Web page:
“Hey Janie, if you were going to slit somebody’s throat, wouldn’t you do it in the dead of night?”

“I’d poison them.” Janie didn’t even turn around.

I bet you would, thought Harriet. “But, Janie, they’d just trace the poison.”

“Not the one I’ve got.”

“Did you make a new one?”


Could an author of books for 8-to-12-year-olds get away with writing such words now, in our modern-day America of school shootings and metal detectors? Would it be acceptable for two 11-year-old friends to have that conversation without learning their lesson afterward? Fitzhugh was writing in a different America, with different fears, but it was still an act of bravery. She clearly didn’t give a damn what grown-ups were going to think, as long as she was true to her characters.

That’s what makes a novel stick around for as long as “Harriet the Spy” has. The variables that matter to a book’s sales when it comes out — the advance, the marketing campaign, the reviews, how promotable or cute the author is — those things eventually lose their meaning. And then what we’re left with is simply the book itself, the story and the characters inside its covers and whether there’s something in there that to this day feels true.

The bath feels hot, the bed feels soft, but I feel there’s a funny little hole in me that wasn’t there before, like a splinter in your finger, but this is somewhere above my stomach.

from "Harriet the Spy"

Harriet and her tool belt.
© 1964 Louise Fitzhugh, renewed 1992 Laura Morehead

It wasn’t until I was an adult that I learned Fitzhugh was a lesbian, and I was astonished — not because I’d assumed she was heterosexual but because I’d never thought of her as being any kind of sexual. She wrote books, and that was where my interest in her personal life ended. Only when I read Kathleen Horning’s “Horn Book” essay on queer references in “Harriet the Spy” did I even stop to think that, yes, it was unusual for a girl in the 1960s to tromp around town in jeans and a tool belt.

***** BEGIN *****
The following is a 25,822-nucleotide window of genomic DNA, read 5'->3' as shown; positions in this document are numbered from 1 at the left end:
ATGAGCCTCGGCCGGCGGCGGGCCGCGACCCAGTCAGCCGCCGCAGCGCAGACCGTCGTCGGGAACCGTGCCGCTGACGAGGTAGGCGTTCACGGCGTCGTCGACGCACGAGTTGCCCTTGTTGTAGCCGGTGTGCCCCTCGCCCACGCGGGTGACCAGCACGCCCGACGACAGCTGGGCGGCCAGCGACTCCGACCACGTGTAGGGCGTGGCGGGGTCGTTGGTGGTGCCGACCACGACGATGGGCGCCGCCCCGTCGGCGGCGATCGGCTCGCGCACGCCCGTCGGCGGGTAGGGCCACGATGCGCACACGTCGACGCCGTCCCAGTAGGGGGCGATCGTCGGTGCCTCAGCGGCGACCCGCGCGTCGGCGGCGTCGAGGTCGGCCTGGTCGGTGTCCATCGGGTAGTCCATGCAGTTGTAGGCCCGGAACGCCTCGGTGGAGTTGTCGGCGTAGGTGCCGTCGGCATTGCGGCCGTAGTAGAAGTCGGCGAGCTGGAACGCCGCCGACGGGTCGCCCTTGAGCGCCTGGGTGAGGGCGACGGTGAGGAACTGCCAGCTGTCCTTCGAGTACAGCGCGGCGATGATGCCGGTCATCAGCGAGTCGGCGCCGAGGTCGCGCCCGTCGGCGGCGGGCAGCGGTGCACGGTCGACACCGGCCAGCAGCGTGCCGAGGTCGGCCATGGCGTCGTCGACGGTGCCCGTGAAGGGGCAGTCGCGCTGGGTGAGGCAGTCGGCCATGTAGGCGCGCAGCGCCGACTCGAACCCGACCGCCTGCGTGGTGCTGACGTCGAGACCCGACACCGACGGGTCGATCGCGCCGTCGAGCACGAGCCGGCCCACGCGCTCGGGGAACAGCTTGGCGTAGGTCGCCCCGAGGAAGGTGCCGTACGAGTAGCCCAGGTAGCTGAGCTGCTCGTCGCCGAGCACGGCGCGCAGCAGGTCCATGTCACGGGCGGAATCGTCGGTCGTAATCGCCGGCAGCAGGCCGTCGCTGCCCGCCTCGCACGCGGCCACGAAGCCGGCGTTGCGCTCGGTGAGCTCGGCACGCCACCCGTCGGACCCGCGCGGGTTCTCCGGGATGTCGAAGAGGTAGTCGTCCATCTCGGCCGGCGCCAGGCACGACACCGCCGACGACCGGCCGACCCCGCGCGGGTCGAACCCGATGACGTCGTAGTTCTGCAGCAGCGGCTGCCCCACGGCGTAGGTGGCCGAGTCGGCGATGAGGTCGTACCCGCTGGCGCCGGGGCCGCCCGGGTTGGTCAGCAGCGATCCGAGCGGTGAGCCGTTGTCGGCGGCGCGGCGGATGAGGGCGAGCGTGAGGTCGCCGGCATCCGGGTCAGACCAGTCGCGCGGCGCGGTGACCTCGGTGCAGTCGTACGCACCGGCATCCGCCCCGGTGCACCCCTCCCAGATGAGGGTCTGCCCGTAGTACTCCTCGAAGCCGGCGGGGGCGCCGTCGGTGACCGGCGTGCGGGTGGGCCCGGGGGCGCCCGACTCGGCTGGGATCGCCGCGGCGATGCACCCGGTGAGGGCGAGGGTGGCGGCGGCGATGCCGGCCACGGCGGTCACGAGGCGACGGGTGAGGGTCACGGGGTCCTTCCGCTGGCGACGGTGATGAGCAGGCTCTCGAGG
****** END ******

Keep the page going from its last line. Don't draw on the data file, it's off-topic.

The thing is, though, that all kids feel different for one reason or another, and it doesn’t matter if that feeling is caused by their sexuality or their career dreams or anything else. And Harriet welcomes them all when she writes, “I think I made up a good moral — that is that some people are one way and some people are another and that’s that.”

Honestly, I don’t know if Harriet grows up to be a lesbian like her creator. We’ll never know, because she never does grow up; whom she goes on to fall in love with is left up to the reader’s imagination. There’s such an expanse of emotion and experience outside of romantic love, yet so many books and movies overlook that truth. Even this year’s fantastic Newbery Award winner, Kate DiCamillo’s “Flora & Ulysses: The Illuminated Adventures,” which is written for the same age group as “Harriet the Spy,” mentions how nice it feels when the female protagonist holds hands with her male friend. Writers adore hinting at romance. But one of the great things about Harriet is that, no matter what her sexual preferences might turn out to be, she never holds anybody’s hand.

Even so, Harriet does love, very deeply. She loves herself, as she straightforwardly announces, and she loves her nanny, Ole Golly, who leaves about a third of the way into the novel, never to return. Harriet’s description of how this makes her feel is one of the simplest and more poignant depictions of what it’s like to lose a loved one:

“I feel all the same things when I do things alone as when Ole Golly was here. The bath feels hot, the bed feels soft, but I feel there’s a funny little hole in me that wasn’t there before, like a splinter in your finger, but this is somewhere above my stomach.”

Out of all of them — Harriet’s classmates, teachers, parents, friends — Ole Golly is the only one who understands Harriet’s writing, the only one who really understands Harriet. It’s Ole Golly who ultimately, in the book’s conclusion, exhorts Harriet to turn her notes into an actual story, and that advice becomes Harriet’s salvation. Similarly, when I was around Harriet’s age, I finally set aside my I-Games and started using my imagination to write a novel. Children must grow up eventually. But, Harriet teaches us, they don’t ever have to give up the ability to see the world in a blank piece of paper.